I enjoy taking time to really see things we generally drive by and ignore.  The textures of nature affected by man’s action.  The symmetry, intentional and not, of how the land is used and what it produces.  The way we make the land into our own.

Yep, it’s cold

The ice caves in Lake Superior are pretty famous and a great thing to see.  But up and down the shore of Lake Michigan, mostly on the Wisconsin side, are bluffs and rock formations that are battered by the wind and waves, in cold weather becoming enveloped in ice formations just as interesting as those found in Superior.  Before Lake Michigan freezes near the shore, when the ground temperature stays below freezing, the wind will push the waves against the rocks, kicking up spray and waves that envelop the shore and stay as ice formations.  The scene changes daily depending on wind, which controls the size of the surf, and the temperature.

One area easily accessible is Cave Point County Park, south of Jacksonport in Door County.  The limestone of the Niagara Escarpment is exposed as rocky bluffs on the lakeshore and the southeast winter wind drives the almost-freezing lake water against the shelves and coves.  The ongoing erosion has cut out overhangs while leaving layer-cake formations along the edge.  Each layer seems to direct the water into a chain of icicles.

Even the trees huddled around the rock edge aren’t safe as waves and spray drench them repeatedly, building up an impressive array of ice formations that dangle over the bluff.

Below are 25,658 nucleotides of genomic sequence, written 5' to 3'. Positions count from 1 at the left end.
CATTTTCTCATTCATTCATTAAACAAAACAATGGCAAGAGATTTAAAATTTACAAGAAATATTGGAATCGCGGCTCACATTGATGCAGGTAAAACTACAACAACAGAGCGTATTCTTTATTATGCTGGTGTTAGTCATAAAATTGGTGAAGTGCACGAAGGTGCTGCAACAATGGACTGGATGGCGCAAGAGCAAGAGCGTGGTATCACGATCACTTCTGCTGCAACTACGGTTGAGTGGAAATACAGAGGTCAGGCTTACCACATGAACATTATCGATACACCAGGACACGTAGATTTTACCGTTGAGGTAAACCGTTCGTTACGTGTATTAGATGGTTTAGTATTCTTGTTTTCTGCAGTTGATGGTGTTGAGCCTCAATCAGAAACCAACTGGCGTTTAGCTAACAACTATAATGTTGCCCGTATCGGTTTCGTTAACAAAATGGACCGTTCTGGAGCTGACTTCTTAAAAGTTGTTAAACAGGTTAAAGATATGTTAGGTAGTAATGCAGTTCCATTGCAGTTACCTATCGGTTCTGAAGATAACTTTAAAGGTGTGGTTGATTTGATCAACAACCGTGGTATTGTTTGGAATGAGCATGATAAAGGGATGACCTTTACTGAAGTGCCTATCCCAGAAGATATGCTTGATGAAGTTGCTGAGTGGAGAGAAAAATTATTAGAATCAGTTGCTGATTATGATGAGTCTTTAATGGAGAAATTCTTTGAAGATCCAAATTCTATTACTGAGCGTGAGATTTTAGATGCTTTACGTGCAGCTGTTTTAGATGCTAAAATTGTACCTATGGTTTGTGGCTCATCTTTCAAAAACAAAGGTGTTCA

It’s pretty impressive to stand there is high surf and literally feel the formation shudder as the big waves hit it.  Reminds you how impermanent even the ground below us is in the context of geologic time. ds20170101174801 ds20170101175723

Linear leadership


Lines, forms, shadows, structure – when the world is black and white these are all you have to create a mood.

What is this mood?  Patient stillness awaiting the new spring?  Hibernation after a busy year of production?  Soldiers awaiting their next order?  Quiet and peace or orderly attention?

Farmers impose order on the field, photographers capture and expose other orders, intentional or incidental.  The sun contributes a new direction and dimension, visible only at the right time to those ready to observe.

Camera adjustments

Most semi-serious photographers love their gear, love playing with their gear, love talking about their gear.  Usually the trick is to get us to stop talking about it all and show some pictures.

I use a lot of digital equipment but when I’m interested in really controlling the look of the image I get under the hood behind my view camera.  Being able to “disconnect” the plane of the lens from the plane of the film provides opportunities for images that are practically impossible with a regular camera.  Our brain does such a great job of interpreting what we see into the “correct” viewpoint that we’re generally surprised at pictures coming out of a regular camera.  Oddly, it takes a view camera with all its adjustment capability to deliver a photograph that looks “normal.”  The following three images are examples of what I’m talking about.